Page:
Beauty and the Beast
A sturdy and frequently dazzling version that should leave audiences swooning with delight.
"The Class" might have been set in any classroom in the Western world, and I believe most teachers would recognize it. It is about the power struggle between a teacher who wants to do good and students who disagree about what "good" is. The film is so fair that neither side is seen as right, and both seem trapped by futility.
In a lower-income, melting-pot neighborhood in Paris, Francois, the teacher, begins a school year with high hopes and a desire to be liked by his students. They are a multiethnic group of 15- and 16-year-olds, few of them prepared by the educational system to be promising candidates for Francois' hopes. None of them seem stupid, and indeed intelligence may be one of their problems: They can see clearly that the purpose of the class is to make them model citizens in a society that has little use for them.
The movie is bursting with life, energy, fears, frustrations and the quick laughter of a classroom hungry for relief. It avoids lockstep plotting and plunges into the middle of the fray, helping us become familiar with the students, suggesting more than it tells, allowing us to identify with many points of view. It is uncannily convincing.
The reason for that, I learn, involves the method of the director, Laurent Cantet, one of the most gifted new French directors. He began with a best-selling autobiographical novel by a teacher, Francois Begaudeau. He cast Begaudeau as the teacher. He worked for a year with a group of students, improvising and filming scenes. So convincing is the film that it seems documentary, but all of the students, I learn, are playing roles and not themselves.
There is a resentful Arab girl, who feels she is being undervalued by the teacher. A high-spirited African boy, very intelligent, but prone to anger. An Asian boy, also smart, who has learned (from his family's culture, perhaps) to keep a low profile and not reveal himself. Others who are confederates, pals, co-conspirators.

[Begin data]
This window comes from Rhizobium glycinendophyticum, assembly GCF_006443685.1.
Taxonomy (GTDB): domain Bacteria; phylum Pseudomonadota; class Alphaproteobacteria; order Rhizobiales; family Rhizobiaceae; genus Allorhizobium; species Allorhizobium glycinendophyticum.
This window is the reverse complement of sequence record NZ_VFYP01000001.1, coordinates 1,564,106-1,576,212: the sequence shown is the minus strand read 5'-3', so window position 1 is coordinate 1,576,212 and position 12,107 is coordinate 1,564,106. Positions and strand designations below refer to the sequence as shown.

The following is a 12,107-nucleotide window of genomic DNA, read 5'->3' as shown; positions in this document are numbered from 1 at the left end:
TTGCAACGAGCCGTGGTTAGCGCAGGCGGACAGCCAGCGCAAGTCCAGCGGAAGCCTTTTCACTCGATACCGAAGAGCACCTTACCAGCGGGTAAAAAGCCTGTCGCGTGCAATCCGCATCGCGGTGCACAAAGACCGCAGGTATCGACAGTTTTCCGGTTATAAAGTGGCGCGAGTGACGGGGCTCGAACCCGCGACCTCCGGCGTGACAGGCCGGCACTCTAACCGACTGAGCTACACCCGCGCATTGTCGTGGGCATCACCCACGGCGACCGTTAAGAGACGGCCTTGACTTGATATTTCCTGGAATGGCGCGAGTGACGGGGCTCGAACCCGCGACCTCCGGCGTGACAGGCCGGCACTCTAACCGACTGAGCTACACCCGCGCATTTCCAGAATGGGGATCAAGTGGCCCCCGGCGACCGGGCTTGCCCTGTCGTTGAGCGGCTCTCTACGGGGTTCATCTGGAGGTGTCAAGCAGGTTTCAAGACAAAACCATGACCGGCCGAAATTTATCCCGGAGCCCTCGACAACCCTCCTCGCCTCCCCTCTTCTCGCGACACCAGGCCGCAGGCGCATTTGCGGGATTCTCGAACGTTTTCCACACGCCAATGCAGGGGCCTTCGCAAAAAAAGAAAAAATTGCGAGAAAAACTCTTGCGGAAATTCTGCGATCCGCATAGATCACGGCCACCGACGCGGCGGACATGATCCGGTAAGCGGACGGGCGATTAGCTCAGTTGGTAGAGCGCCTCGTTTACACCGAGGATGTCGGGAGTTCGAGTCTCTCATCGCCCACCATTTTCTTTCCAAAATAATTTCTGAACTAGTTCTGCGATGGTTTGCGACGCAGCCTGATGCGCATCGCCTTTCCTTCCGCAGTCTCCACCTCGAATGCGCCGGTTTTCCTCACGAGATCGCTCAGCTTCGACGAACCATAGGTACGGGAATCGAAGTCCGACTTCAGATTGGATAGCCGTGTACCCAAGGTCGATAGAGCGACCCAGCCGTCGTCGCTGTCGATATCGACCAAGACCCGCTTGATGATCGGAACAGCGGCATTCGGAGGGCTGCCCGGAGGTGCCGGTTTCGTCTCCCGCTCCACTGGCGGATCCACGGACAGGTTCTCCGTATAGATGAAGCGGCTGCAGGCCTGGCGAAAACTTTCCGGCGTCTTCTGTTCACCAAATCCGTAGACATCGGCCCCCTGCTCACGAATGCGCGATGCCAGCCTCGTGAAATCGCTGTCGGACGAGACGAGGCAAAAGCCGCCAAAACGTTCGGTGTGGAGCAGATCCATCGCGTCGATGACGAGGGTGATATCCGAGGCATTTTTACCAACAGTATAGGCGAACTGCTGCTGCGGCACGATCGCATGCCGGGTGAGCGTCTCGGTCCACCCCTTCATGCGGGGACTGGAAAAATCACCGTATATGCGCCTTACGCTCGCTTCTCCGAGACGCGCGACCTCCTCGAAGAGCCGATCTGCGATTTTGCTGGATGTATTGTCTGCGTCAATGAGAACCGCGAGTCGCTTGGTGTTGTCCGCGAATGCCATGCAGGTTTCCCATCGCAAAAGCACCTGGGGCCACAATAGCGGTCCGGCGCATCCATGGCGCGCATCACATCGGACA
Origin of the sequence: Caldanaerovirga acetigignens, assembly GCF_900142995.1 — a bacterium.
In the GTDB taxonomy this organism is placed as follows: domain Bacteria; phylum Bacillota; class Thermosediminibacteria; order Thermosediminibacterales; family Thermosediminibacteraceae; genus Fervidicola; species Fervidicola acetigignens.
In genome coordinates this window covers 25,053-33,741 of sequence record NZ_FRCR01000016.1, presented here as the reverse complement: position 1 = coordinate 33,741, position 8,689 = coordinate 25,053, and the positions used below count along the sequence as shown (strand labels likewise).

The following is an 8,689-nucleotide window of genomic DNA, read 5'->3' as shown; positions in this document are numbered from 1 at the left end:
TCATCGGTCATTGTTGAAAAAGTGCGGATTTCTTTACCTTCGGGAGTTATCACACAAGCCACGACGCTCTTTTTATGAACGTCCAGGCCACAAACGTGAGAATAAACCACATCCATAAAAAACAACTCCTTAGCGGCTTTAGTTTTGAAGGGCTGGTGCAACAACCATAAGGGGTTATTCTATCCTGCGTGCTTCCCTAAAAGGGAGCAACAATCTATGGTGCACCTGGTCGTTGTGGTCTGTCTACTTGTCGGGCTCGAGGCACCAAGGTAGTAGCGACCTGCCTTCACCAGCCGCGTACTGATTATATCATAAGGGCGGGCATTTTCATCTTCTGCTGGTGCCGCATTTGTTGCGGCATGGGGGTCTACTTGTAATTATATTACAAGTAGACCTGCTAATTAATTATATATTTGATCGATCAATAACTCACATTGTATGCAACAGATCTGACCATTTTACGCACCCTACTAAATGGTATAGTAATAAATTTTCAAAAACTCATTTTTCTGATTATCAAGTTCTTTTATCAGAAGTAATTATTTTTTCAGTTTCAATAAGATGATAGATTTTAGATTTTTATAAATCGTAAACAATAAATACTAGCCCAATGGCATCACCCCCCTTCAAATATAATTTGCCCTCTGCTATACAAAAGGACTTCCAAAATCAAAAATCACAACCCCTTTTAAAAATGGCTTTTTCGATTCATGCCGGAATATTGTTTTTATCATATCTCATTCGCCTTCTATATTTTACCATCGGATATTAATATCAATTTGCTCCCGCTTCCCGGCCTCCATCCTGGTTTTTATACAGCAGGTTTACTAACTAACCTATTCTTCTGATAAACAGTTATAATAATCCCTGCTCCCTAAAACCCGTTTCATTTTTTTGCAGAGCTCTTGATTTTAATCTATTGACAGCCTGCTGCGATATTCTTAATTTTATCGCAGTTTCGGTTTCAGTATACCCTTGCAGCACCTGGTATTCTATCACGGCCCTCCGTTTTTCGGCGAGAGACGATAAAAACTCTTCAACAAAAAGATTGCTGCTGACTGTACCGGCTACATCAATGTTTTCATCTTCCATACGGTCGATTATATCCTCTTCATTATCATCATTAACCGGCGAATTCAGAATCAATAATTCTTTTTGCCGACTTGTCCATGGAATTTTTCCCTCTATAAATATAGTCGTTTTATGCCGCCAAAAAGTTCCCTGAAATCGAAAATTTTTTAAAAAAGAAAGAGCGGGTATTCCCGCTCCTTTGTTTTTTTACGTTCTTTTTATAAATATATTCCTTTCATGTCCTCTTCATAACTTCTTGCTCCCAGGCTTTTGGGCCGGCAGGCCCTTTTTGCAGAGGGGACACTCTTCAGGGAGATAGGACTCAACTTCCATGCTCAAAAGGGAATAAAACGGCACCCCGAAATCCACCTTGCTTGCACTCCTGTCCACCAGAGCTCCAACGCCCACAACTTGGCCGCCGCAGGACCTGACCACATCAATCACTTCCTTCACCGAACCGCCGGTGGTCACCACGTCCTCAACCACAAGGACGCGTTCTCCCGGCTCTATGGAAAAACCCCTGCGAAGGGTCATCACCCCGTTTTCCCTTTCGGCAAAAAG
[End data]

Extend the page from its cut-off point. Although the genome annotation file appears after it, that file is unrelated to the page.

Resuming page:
A lot of grief in the classroom has to do with the rote teaching of French. As the students puzzle their way through, I don't know, the passive pluperfect subjunctive or whatever, I must say I sided with them. Despite the best efforts of dedicated and gifted nuns, I never learned to diagram a sentence, something they believed was of paramount importance. Yet I have made my living by writing and speaking. You learn a language by listening and speaking. You learn how to write by reading. It's not an abstraction. Do you think the people who first used the imperfect tense felt the need to name it?
The title of the original novel translates as "Between the Walls," and indeed the film stays for the most part within the classroom. We know from Jack London that the members of a dog pack intensely observe one another. There can only be one top dog, and there are always candidates for the job. A school year begins with the teacher as top dog. Whether it ends that way is the test of a good teacher. Do you stay on top by strict discipline? With humor? By becoming the students' friend? Through psychology? Will they sense your strategy? Sometimes I think the old British public school system was best: Teachers were eccentric cranks, famous for their idiosyncrasy, and baffled their students.
Note: "The Class" won the Palme d'Or at Cannes 2008, and is an Oscar nominee this year for best foreign film. Reviews of Cantet's notable films "Human Resources" and "Time Out" are also on at rogerebert.com.
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